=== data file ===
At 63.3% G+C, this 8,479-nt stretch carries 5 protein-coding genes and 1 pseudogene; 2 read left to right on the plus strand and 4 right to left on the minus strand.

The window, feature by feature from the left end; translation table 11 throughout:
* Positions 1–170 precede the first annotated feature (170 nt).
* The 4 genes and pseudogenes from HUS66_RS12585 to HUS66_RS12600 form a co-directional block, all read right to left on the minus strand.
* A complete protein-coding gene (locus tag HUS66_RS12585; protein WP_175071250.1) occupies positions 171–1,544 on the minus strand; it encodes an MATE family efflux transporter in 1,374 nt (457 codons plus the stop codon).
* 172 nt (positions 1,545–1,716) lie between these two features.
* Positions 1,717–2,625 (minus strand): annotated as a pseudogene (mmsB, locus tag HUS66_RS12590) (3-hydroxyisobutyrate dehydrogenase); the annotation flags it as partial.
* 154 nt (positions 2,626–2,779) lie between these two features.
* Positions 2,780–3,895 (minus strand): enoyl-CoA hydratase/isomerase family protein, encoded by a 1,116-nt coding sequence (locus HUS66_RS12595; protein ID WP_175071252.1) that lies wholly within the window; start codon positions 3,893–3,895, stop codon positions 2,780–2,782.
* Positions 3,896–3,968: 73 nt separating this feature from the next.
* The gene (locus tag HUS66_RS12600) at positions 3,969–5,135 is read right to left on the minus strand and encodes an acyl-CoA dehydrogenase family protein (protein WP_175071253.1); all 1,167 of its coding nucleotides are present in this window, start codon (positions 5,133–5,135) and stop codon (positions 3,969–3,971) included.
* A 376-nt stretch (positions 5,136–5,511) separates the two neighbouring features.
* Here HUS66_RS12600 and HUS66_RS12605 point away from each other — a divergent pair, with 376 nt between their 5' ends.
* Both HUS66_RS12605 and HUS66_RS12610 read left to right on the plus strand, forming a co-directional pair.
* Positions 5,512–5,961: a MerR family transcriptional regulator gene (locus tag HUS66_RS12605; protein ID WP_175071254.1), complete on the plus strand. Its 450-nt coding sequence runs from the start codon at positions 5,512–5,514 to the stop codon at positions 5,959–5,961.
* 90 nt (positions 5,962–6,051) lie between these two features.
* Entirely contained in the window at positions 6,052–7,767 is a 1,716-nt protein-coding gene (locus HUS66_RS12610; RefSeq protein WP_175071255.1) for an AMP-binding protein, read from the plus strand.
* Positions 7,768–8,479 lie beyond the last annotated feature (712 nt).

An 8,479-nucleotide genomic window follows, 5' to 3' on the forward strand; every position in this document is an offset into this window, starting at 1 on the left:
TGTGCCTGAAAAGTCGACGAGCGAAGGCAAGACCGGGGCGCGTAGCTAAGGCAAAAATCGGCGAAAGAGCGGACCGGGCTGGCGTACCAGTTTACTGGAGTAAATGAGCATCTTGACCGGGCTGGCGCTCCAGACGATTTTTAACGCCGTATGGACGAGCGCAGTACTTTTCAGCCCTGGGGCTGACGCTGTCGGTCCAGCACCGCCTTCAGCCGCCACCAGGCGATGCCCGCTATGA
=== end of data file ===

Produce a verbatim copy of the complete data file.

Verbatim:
At 63.3% G+C, this 8,479-nt stretch carries 5 protein-coding genes and 1 pseudogene; 2 read left to right on the plus strand and 4 right to left on the minus strand.

The window, feature by feature from the left end; translation table 11 throughout:
* Positions 1–170 precede the first annotated feature (170 nt).
* The 4 genes and pseudogenes from HUS66_RS12585 to HUS66_RS12600 form a co-directional block, all read right to left on the minus strand.
* A complete protein-coding gene (locus tag HUS66_RS12585; protein WP_175071250.1) occupies positions 171–1,544 on the minus strand; it encodes an MATE family efflux transporter in 1,374 nt (457 codons plus the stop codon).
* 172 nt (positions 1,545–1,716) lie between these two features.
* Positions 1,717–2,625 (minus strand): annotated as a pseudogene (mmsB, locus tag HUS66_RS12590) (3-hydroxyisobutyrate dehydrogenase); the annotation flags it as partial.
* 154 nt (positions 2,626–2,779) lie between these two features.
* Positions 2,780–3,895 (minus strand): enoyl-CoA hydratase/isomerase family protein, encoded by a 1,116-nt coding sequence (locus HUS66_RS12595; protein ID WP_175071252.1) that lies wholly within the window; start codon positions 3,893–3,895, stop codon positions 2,780–2,782.
* Positions 3,896–3,968: 73 nt separating this feature from the next.
* The gene (locus tag HUS66_RS12600) at positions 3,969–5,135 is read right to left on the minus strand and encodes an acyl-CoA dehydrogenase family protein (protein WP_175071253.1); all 1,167 of its coding nucleotides are present in this window, start codon (positions 5,133–5,135) and stop codon (positions 3,969–3,971) included.
* A 376-nt stretch (positions 5,136–5,511) separates the two neighbouring features.
* Here HUS66_RS12600 and HUS66_RS12605 point away from each other — a divergent pair, with 376 nt between their 5' ends.
* Both HUS66_RS12605 and HUS66_RS12610 read left to right on the plus strand, forming a co-directional pair.
* Positions 5,512–5,961: a MerR family transcriptional regulator gene (locus tag HUS66_RS12605; protein ID WP_175071254.1), complete on the plus strand. Its 450-nt coding sequence runs from the start codon at positions 5,512–5,514 to the stop codon at positions 5,959–5,961.
* 90 nt (positions 5,962–6,051) lie between these two features.
* Entirely contained in the window at positions 6,052–7,767 is a 1,716-nt protein-coding gene (locus HUS66_RS12610; RefSeq protein WP_175071255.1) for an AMP-binding protein, read from the plus strand.
* Positions 7,768–8,479 lie beyond the last annotated feature (712 nt).

An 8,479-nucleotide genomic window follows, 5' to 3' on the forward strand; every position in this document is an offset into this window, starting at 1 on the left:
TGTGCCTGAAAAGTCGACGAGCGAAGGCAAGACCGGGGCGCGTAGCTAAGGCAAAAATCGGCGAAAGAGCGGACCGGGCTGGCGTACCAGTTTACTGGAGTAAATGAGCATCTTGACCGGGCTGGCGCTCCAGACGATTTTTAACGCCGTATGGACGAGCGCAGTACTTTTCAGCCCTGGGGCTGACGCTGTCGGTCCAGCACCGCCTTCAGCCGCCACCAGGCGATGCCCGCTATGA